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Japanese sword ID

Article about: Hi my old mate has tried for years to give back this sword to its rightfull owners if possible, but nobody ca understand this writing. Any help would be great. Thank you Mark

  1. #1

    Default Japanese sword ID

    Hi my old mate has tried for years to give back this sword to its rightfull owners if possible, but nobody ca understand this writing.

    Any help would be great.

    Thank you
    MarkJapanese sword IDJapanese sword ID

  2. #2

    Default

    Mark,

    The writing is going to be the swordsmith who made it, not the soldier who carried it. You'd need a surrender tag for that information. Many gunto were picked up from battlefields so they wouldn't come with ownership info.

    This blade looks quite old, could you post pictures of the rest of the blade, including a closeup of the tip?

  3. #3
    ?

    Default

    You posted the tang in the correct orientation for it to be read.
    You should get an answer soon.
    Be patient.
    Semper Fi
    Phil

  4. #4

    Default Thanks for replying

    This is the best pictures I have at the moment, but will try and get some more.
    Thanks for your reply.Japanese sword IDJapanese sword ID

  5. #5

    Default

    I've righted the larger one too. Whoo, pretty rusty! So the rust on the nakago might not all be age. Hopefully the nihonto experts will chime in. But, closer and clearer pics will help when available.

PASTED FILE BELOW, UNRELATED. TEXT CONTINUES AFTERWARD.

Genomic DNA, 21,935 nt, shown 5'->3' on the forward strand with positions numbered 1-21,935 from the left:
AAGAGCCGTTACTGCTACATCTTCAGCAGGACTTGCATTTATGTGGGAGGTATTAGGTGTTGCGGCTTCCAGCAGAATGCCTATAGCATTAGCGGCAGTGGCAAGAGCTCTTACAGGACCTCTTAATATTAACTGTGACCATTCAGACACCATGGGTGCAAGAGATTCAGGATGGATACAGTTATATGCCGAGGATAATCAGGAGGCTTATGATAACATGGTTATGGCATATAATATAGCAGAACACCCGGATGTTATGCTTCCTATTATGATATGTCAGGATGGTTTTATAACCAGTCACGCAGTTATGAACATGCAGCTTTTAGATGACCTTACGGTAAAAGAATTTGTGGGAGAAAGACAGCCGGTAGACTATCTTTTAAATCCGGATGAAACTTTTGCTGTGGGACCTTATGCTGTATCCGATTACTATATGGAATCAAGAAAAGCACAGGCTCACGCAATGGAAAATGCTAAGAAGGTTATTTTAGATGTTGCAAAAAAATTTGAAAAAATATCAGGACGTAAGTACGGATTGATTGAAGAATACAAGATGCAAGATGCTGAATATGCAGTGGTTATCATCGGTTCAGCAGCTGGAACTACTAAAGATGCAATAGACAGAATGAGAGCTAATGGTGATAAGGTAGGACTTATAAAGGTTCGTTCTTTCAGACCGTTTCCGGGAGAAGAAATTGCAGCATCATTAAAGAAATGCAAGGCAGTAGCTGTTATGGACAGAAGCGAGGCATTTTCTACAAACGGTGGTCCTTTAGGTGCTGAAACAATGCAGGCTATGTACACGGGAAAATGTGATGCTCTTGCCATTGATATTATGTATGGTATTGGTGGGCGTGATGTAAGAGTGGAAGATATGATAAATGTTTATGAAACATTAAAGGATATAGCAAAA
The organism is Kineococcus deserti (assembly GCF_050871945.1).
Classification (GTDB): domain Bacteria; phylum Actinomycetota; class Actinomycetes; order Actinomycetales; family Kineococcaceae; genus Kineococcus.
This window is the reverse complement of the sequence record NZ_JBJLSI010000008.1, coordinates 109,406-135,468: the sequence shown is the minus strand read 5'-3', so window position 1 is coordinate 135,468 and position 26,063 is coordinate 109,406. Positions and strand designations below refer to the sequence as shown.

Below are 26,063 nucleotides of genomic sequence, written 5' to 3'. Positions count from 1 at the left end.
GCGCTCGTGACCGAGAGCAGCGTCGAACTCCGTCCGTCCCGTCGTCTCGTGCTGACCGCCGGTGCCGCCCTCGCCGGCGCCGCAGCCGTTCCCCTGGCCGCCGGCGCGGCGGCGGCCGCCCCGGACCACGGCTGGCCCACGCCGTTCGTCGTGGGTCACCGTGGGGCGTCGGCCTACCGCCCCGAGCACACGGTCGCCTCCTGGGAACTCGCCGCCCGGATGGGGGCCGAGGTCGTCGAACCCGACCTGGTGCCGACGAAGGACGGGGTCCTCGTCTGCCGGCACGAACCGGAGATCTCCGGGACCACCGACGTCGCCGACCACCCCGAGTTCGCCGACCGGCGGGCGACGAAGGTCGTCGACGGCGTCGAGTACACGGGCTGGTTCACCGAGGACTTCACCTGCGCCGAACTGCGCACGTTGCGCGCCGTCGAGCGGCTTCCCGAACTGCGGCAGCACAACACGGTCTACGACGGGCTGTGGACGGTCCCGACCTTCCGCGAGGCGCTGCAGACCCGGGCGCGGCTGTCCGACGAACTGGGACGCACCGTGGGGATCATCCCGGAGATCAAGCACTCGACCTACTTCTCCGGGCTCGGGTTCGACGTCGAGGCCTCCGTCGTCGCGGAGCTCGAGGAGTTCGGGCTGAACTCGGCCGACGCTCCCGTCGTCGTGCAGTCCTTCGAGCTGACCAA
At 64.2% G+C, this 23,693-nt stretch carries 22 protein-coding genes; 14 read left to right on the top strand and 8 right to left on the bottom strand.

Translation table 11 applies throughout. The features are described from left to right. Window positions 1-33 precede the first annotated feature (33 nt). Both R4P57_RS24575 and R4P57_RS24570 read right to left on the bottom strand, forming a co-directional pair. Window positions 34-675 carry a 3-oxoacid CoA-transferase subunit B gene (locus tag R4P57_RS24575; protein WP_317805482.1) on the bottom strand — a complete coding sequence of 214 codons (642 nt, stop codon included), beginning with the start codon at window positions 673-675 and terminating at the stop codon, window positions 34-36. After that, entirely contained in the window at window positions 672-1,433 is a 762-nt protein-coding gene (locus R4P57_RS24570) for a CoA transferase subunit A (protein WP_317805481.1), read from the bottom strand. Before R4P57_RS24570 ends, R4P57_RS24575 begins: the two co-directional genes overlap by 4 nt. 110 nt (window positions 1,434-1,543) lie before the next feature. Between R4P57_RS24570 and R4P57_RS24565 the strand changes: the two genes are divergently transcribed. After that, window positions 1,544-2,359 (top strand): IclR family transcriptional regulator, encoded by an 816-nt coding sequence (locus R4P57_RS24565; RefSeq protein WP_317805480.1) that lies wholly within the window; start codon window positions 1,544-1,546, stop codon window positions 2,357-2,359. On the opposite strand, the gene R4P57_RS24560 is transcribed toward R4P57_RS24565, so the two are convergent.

Click to enlarge the picture Click to enlarge the picture Japanese sword ID  

  6. #6

    Default

    Quote by Bruce Pennington View Post
    I've righted the larger one too. Whoo, pretty rusty! So the rust on the nakago might not all be age. Hopefully the nihonto experts will chime in. But, closer and clearer pics will help when available.
    Nah, already tried but too faint to read. Perhaps the owner can dust the tang with talcum powder to bring out the engravings?

  7. #7

    Default

    I will ask him

  8. #8

    Default Amahide

    When I first saw this post last week I could make out only what was either a 大 [dai] or 天 [ama/ten]. Today I just translated another sword with 天秀 [Amahide] and thought I saw the same sword earlier; it wasn't the same sword I had recalled, but this post with the same signature!!

    Your friend's sword was made by Amahide 天秀. The first kanji is or .... which throws me.

    HEY!!! I just found one very similar. The top kanji means it was made for SuzukiShoun. Much more info about the smith on that blog.

    Your friend's sword has probably the exact signature:
    鈴木照雲師應需天秀謹而作之
    Suzuki Shoun Shi Ouja Amahide Kin* Saku Kore [wo]
    Responding to Teacher/Mentor Suzuki Shoun's Request, Amahide Respectfully Made This

    This [sword] Was Respectfully/Carefully Made by Amahide In Response to a Request Placed by Dr. [hon.] Suzuki Shoun

    I'm over-interpreting 師 by using the English word "doctor" meaning "teacher" -- that's what the Latin origin means: teacher.
    Also, names ending in 雲 Un [cloud] are generally a Buddhist teacher's name; so Mr. Suzuki might have been a lay-priest, retired priest, or somehow came by a Buddhist name.

    Cheers,
    --Guy
    Click to enlarge the picture Click to enlarge the picture Japanese sword ID  

  9. #9

    Default

    Thank you very much Guy, very interesting I will read the other post after work.

    Much appreciated

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